Gillian Wearing

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Gillian Wearing
© the artist, courtesy Maureen Paley, London
'Self Portrait at 17 Years Old', 2003, by Gillian Wearing

What is genuine and what is artifice? Do we have both a real and a false personality? And what should be public and what kept private? These are the questions that underpin 1997 Turner Prize-winning artist Gillian Wearing's practice, and they are foregrounded immediately the viewer enters this major retrospective of her video- and photography-based work (the first in the UK), at The Whitechapel Gallery. Rather than seeing the front of the four booths, constructed in the downstairs gallery within which to watch her videos, we instead see what looks like the back of the structures, unpainted wooden walls and reinforcing struts. This is all a stage set, we are being reminded, and in Wearing's work it is everyday life, and often the public themselves, who are the players.

Many of the works being shown are well-known short videos from the 1990s that highlight the complex and often disconnected relationships between adult and child or parent and offspring, both recurring themes for Wearing. In 'Sacha and Mum' (1996), an uncomfortably ambiguous scene is played out by actors portraying a mother and almost adult teenage daughter, the latter dressed in only white underwear and holding a towel, as if having just emerged from the bathroom. As they tussle physically with each other the mood shifts between comfort and conflict, the unease accentuated by footage and dialogue being played backwards, with disturbingly David Lynchian results. It's still one of Wearing's most affecting works.

In '10-16', (1997), seven children (aged ten to 16) explain their hopes, fears and feelings, with topics ranging from acne to abortion. But their voices are lip-synced by a variety of adults. What is being illustrated here is that despite an external maturity of years, the innocence and fragility of the child can remain within.

In Wearing's most recent video, 'Bully', (2010), there's an exploration of a literal form of 'acting out' – method acting. The work follows on from the artist's 2010 debut feature film 'Self Made', which explores the same theme. Rather than have actors or others lip-syncing someone's voice, in 'Bully', a young adult orchestrates others in the re-enactment of his own past experience, an incident in which he was bullied. Definitions of reality are effectively blurred as, although actions are improvised, the emotions provoked are obviously not and it develops into a charged scene.

Wearing also puts herself in her work, most famously in her 1994 video 'Dancing in Peckham', in which she dances, oblivious to the public, in a south London shopping precinct, to music that only she can hear. Embodying ideas of both private and public and pre-empting the popularity of the 'flashmob' silent disco, its Wearing's most liberated expression of individual identity. It also provides a counterpoint to the frozen stillness of her series of large-scale photographs, 'Album', shown in the upstairs gallery. For these the artist was photographed wearing convincing masks that transform her into images from photographs of other family members, including her parents, grandparents, brother and sister. It's only the eyes that give the conceit away. Wearing could have achieved a similar effect for the viewer through digital trickery, but by having to physically transform herself, she could also see what it felt like to be someone else, through her own eyes.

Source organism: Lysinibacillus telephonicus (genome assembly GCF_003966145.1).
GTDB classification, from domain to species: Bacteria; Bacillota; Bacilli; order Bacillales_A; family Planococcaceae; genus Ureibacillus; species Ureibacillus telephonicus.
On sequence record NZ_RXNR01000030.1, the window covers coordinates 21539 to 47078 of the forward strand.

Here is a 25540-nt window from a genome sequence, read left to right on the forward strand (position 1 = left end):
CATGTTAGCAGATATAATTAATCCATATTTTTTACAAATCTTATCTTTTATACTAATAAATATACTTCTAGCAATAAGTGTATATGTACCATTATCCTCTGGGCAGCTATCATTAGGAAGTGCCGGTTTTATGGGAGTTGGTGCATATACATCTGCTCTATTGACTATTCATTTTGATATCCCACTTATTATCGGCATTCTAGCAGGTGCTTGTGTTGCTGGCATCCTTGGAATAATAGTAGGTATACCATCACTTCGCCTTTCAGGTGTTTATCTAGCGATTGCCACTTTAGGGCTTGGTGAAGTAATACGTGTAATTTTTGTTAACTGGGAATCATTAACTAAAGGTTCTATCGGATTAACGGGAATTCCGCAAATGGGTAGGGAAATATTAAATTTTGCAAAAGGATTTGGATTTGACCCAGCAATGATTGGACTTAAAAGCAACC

Masks also feature in the three series of confessional videos in which disguised members of the public recount tales that often feature trauma and abuse, presented here within three intimate booths, painted in cheery springlike pastel colours.

Putting aside the slightly troubling issue of the vulnerability of some of those who, albeit willingly, have agreed to participate in Wearing's projects, her work can powerfully question who we think we are. But this exhibition left me with the interesting question of how might Wearing might continure to explore these ideas, now that we live in a very different age from the pre-social media and even pre-home internet era, of when her earliest work was made?

Created in 1992 to '93, the photo-series 'Signs That Say What You Want Them to Say and not Signs That Say What Someone Else Wants You to Say', in which the public hold up placards with their thoughts written on them, must be viewed very differently by those who grew up with social media that by those who saw it when first exhibited.

When Wearing sought participants for her work 'Confess All on Video. Don't worry, you will be in disguise. Intrigued?', in 1994, the best method to communicate was through the classifieds; in fact, Wearing placed an ad in Time Out. Perhaps the interesting area now for artistic exploration is that through social media we can all create different identities and share our views whenever we want to, Repressed emotions can damage a healthy sense of self but maybe there is equal danger when unmediated feelings become too public.

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Jim E17

Great exhibition. GW is so skillful at letting ordinary people's voices and experiences emerge through her art. The different pieces are at times funny, poignant, frightening and heartbreaking - and occasionally all of these at once. The videos of homeless woman and the victim of domestic violence are particularly powerful, but some of the other stuff, whose subject matter is not quite as harrowing, is nevertheless affecting. Thanks to the whitechapel for putting this on.

Enda Haran

This is a truly excellent exhibition fully accessible to even those not into contemporary art. A touching exhibition on the tough outer shell we all create in order to survive the modern world and what actually lies within.